Profit or No Profit?

Newspapers are quickly disappearing because people have been sucked into a technological world, where news is now faster to access by a small gadget found in their pockets.

In recent years, newspaper reporters have battled to get people to pick up the daily paper and today, many have shut down due to low funds and no subscribers or have gone into debt. To get people to subscribe to their website or to pick up the freshly printed paper, CEO’s have to think outside the box and take risks. Mark Thompson, New York Times Co. chief, is doing just that.

According to Jeff Bercovici from Forbes, he mentions that Thompson is planning to make a paper targeting only youngsters. This digital edition project would be called New York Times Junior and their main age group target will be college students and people in their twenties. As the company tries to bring up their sales, they have to stop and deliberate if this new project will in fact bring a profit. Many newspaper companies are low on budget and they are running out of proposals that could boost their budget back up. Their debt is slowly being paid off due to an increasing amount of online subscribers, but dividing the subscribers to two different versions of the same paper may cause trouble. CFO Jim Follo argues that it’s not a good time to divide, but to stay conservative and keep moving forward with what they have.

College students and twenty year olds are capable of reading the newspapers that are being posted or printed now. At this age group, we shouldn’t be reading colorful articles and having a website with a Joke section. The New York Times is trying to do what Huffington Teen, Time, and Sports Illustrated kid versions have done, but it can be risky if it doesn’t work out as they planned.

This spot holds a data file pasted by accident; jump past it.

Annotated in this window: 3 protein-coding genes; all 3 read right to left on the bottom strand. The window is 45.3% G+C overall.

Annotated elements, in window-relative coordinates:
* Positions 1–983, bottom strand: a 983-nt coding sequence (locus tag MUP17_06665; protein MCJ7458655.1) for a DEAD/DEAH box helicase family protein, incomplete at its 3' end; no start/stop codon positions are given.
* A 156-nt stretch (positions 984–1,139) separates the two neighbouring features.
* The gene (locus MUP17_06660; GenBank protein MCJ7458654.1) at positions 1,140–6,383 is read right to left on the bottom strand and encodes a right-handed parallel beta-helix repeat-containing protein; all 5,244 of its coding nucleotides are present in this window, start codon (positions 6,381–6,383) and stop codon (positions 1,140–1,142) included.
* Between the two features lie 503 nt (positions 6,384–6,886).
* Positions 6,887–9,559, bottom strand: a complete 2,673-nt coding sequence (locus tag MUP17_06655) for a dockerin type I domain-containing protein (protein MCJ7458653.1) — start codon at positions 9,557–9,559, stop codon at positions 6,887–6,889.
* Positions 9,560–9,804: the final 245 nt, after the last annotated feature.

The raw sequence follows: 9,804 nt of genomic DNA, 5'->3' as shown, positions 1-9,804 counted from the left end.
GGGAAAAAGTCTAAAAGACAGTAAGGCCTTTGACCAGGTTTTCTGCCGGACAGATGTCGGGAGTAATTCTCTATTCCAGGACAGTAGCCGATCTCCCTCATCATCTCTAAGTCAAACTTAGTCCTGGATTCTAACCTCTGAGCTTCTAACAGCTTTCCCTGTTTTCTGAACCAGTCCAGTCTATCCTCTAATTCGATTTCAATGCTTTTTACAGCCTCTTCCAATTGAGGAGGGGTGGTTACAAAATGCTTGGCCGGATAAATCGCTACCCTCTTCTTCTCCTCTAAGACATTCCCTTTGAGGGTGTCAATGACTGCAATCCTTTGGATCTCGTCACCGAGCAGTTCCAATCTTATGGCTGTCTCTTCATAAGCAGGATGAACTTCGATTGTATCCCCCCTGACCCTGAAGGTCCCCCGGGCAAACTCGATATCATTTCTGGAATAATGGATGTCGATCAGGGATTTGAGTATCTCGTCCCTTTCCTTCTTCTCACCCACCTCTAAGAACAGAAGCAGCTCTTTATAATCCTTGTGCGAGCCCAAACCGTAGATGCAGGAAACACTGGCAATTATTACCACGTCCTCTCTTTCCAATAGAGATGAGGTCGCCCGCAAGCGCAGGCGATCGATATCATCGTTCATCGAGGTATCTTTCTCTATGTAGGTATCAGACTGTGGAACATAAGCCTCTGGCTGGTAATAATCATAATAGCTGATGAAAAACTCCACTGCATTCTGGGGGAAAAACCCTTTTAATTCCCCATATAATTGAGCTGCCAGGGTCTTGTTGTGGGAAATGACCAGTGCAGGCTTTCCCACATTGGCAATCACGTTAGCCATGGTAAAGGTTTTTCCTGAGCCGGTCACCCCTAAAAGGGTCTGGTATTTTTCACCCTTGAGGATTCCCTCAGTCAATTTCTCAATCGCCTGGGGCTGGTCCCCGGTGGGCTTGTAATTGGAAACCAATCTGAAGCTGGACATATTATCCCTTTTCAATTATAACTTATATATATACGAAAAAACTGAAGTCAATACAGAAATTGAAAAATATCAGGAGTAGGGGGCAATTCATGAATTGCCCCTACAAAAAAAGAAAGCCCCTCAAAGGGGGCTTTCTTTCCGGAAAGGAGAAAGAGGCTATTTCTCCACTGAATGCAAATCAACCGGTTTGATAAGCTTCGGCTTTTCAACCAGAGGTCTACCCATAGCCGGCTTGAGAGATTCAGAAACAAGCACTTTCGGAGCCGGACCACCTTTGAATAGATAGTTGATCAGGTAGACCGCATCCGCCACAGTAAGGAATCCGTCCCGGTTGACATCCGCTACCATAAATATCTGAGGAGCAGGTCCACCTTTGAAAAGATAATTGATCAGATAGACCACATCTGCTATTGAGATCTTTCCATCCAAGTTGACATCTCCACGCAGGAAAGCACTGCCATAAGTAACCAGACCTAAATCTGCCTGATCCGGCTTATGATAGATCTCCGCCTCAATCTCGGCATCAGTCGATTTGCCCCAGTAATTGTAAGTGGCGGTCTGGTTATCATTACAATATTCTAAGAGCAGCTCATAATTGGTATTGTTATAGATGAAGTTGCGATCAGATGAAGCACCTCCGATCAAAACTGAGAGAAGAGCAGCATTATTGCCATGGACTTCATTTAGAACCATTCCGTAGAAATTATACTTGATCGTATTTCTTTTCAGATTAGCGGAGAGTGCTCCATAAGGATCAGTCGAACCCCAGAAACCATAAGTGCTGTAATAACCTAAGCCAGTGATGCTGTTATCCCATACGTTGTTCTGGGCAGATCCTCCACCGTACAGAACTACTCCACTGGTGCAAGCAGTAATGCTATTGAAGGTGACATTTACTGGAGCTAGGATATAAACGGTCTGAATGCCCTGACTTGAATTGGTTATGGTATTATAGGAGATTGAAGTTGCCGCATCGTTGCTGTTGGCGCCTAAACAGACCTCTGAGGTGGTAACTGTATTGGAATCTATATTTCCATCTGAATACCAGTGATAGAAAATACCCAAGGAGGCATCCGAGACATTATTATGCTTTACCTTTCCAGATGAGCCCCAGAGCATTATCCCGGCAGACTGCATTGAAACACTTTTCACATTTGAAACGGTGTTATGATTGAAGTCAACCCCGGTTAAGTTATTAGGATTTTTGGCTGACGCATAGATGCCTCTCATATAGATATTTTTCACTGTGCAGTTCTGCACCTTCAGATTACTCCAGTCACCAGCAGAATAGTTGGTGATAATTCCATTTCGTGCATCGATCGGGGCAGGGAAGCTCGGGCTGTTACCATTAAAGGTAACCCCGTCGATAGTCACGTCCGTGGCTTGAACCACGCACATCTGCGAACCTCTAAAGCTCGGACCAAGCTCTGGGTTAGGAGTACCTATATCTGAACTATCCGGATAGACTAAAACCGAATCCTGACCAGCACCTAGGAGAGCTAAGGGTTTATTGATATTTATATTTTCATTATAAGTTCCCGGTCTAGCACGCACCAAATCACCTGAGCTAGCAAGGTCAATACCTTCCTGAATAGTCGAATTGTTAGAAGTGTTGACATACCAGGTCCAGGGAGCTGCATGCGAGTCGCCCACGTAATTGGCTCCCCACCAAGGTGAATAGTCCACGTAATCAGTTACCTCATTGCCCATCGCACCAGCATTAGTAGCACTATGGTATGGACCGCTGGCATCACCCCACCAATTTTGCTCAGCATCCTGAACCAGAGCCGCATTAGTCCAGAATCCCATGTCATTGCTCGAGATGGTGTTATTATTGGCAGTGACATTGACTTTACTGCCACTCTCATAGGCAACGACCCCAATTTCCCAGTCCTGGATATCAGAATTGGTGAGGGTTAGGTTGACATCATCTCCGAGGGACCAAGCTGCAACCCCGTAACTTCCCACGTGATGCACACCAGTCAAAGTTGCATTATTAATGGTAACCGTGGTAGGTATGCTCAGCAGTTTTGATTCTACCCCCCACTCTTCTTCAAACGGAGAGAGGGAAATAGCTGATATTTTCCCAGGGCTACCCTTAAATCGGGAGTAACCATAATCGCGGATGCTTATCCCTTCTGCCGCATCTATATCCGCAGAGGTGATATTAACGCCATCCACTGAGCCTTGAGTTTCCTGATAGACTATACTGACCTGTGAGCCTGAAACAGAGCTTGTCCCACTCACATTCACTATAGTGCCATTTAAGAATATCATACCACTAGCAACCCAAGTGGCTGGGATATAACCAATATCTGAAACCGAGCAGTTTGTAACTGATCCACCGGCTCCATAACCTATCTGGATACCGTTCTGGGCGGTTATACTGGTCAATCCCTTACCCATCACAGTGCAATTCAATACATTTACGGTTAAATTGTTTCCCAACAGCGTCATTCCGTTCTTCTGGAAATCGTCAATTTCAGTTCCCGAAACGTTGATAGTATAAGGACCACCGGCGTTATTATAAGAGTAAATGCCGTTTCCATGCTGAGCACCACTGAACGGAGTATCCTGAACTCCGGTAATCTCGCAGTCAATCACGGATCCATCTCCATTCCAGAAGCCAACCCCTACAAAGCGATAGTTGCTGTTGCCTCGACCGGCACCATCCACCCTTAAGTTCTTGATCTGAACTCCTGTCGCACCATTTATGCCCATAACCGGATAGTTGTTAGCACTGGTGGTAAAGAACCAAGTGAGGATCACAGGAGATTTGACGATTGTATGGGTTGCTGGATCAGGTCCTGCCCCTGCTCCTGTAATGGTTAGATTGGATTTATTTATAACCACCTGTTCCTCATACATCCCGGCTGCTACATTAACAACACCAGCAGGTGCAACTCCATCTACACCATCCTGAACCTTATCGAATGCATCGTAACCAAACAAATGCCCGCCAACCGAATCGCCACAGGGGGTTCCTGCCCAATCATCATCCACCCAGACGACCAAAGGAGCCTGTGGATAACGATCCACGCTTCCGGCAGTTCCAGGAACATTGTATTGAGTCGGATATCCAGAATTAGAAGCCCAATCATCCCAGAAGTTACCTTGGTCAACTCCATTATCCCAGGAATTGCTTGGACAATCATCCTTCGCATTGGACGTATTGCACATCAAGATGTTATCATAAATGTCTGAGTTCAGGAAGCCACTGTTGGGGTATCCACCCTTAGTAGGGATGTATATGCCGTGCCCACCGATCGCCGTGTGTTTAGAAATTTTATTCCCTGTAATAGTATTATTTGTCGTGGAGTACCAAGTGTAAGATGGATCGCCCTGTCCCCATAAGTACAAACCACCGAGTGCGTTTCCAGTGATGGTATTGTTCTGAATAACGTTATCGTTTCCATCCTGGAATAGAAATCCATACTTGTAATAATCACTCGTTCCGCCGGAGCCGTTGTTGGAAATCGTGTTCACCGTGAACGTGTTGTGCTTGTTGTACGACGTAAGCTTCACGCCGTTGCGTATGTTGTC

Should big newspaper companies target younger subscribers by making an intriguing version the the paper? Do you think it will increase subscriptions and boost their sales or will it bring them back to debt?


2 Comments on “Profit or No Profit?”

  1. Kayla Peeples says:

    Personally, I do not agree on the “Junior” part of the digital edition, it comes after to me very (pre)teenagerish. It is no secret that print media is facing hard times due to the increasing evolution of technology and what medium the audience chooses to receive their news. Digital media is faster, convenient, and the audience is able to respond more promptly compared to newspapers. If the New York Times plans to go after young audience (me included) they need to do more of a case study on what type of audience demographic they plan to go after.

  2. I agree that the New York Times Junior idea is a faulty business model. The title implies that 20-something targets are juvenile, while also alienating possible older subscribers. From this perspective, older readers are assumed to have different interests and be more technologically saavy regarding news than younger readers, which is not necessarily true. I think that creating a New York Times Junior digital edition would only damage the reputation of the New York Times Co.

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